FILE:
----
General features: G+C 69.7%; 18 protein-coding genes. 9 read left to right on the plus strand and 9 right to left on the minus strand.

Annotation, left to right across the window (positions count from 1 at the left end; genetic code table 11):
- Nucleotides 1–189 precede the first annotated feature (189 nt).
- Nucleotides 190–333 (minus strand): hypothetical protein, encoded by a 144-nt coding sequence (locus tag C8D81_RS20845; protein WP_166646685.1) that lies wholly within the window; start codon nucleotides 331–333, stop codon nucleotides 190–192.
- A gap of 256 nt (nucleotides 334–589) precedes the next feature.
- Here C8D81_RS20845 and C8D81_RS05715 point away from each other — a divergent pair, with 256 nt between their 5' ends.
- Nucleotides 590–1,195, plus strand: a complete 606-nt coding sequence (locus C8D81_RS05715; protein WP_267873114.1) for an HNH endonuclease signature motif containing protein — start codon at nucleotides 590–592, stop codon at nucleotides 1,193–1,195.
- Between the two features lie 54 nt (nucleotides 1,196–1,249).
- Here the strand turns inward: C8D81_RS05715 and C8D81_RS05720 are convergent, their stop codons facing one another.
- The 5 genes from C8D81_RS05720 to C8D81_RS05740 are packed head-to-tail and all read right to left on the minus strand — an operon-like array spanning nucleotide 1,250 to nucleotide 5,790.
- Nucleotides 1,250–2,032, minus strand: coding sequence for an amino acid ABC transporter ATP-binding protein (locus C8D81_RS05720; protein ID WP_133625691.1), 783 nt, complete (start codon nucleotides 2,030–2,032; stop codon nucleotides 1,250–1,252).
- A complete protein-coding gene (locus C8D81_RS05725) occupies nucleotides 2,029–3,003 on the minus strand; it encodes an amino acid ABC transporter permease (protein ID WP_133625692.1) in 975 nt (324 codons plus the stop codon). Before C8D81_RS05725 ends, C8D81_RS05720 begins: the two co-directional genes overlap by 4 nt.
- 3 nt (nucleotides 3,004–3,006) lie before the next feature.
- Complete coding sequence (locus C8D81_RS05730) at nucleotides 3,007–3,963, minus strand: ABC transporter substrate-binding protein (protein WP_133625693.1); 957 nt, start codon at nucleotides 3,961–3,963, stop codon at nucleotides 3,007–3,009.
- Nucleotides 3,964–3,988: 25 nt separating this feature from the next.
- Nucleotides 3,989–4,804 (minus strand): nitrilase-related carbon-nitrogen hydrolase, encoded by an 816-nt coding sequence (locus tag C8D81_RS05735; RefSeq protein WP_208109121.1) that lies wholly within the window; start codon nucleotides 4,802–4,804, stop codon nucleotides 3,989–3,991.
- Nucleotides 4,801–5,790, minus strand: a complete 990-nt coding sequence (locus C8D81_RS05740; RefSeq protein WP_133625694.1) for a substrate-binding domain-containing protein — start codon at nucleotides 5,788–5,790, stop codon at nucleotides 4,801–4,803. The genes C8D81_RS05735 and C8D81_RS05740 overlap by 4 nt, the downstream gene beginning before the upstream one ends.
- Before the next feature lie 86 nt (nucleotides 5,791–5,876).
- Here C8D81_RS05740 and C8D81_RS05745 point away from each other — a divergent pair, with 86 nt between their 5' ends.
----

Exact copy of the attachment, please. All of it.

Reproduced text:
General features: G+C 69.7%; 18 protein-coding genes. 9 read left to right on the plus strand and 9 right to left on the minus strand.

Annotation, left to right across the window (positions count from 1 at the left end; genetic code table 11):
- Nucleotides 1–189 precede the first annotated feature (189 nt).
- Nucleotides 190–333 (minus strand): hypothetical protein, encoded by a 144-nt coding sequence (locus tag C8D81_RS20845; protein WP_166646685.1) that lies wholly within the window; start codon nucleotides 331–333, stop codon nucleotides 190–192.
- A gap of 256 nt (nucleotides 334–589) precedes the next feature.
- Here C8D81_RS20845 and C8D81_RS05715 point away from each other — a divergent pair, with 256 nt between their 5' ends.
- Nucleotides 590–1,195, plus strand: a complete 606-nt coding sequence (locus C8D81_RS05715; protein WP_267873114.1) for an HNH endonuclease signature motif containing protein — start codon at nucleotides 590–592, stop codon at nucleotides 1,193–1,195.
- Between the two features lie 54 nt (nucleotides 1,196–1,249).
- Here the strand turns inward: C8D81_RS05715 and C8D81_RS05720 are convergent, their stop codons facing one another.
- The 5 genes from C8D81_RS05720 to C8D81_RS05740 are packed head-to-tail and all read right to left on the minus strand — an operon-like array spanning nucleotide 1,250 to nucleotide 5,790.
- Nucleotides 1,250–2,032, minus strand: coding sequence for an amino acid ABC transporter ATP-binding protein (locus C8D81_RS05720; protein ID WP_133625691.1), 783 nt, complete (start codon nucleotides 2,030–2,032; stop codon nucleotides 1,250–1,252).
- A complete protein-coding gene (locus C8D81_RS05725) occupies nucleotides 2,029–3,003 on the minus strand; it encodes an amino acid ABC transporter permease (protein ID WP_133625692.1) in 975 nt (324 codons plus the stop codon). Before C8D81_RS05725 ends, C8D81_RS05720 begins: the two co-directional genes overlap by 4 nt.
- 3 nt (nucleotides 3,004–3,006) lie before the next feature.
- Complete coding sequence (locus C8D81_RS05730) at nucleotides 3,007–3,963, minus strand: ABC transporter substrate-binding protein (protein WP_133625693.1); 957 nt, start codon at nucleotides 3,961–3,963, stop codon at nucleotides 3,007–3,009.
- Nucleotides 3,964–3,988: 25 nt separating this feature from the next.
- Nucleotides 3,989–4,804 (minus strand): nitrilase-related carbon-nitrogen hydrolase, encoded by an 816-nt coding sequence (locus tag C8D81_RS05735; RefSeq protein WP_208109121.1) that lies wholly within the window; start codon nucleotides 4,802–4,804, stop codon nucleotides 3,989–3,991.
- Nucleotides 4,801–5,790, minus strand: a complete 990-nt coding sequence (locus C8D81_RS05740; RefSeq protein WP_133625694.1) for a substrate-binding domain-containing protein — start codon at nucleotides 5,788–5,790, stop codon at nucleotides 4,801–4,803. The genes C8D81_RS05735 and C8D81_RS05740 overlap by 4 nt, the downstream gene beginning before the upstream one ends.
- Before the next feature lie 86 nt (nucleotides 5,791–5,876).
- Here C8D81_RS05740 and C8D81_RS05745 point away from each other — a divergent pair, with 86 nt between their 5' ends.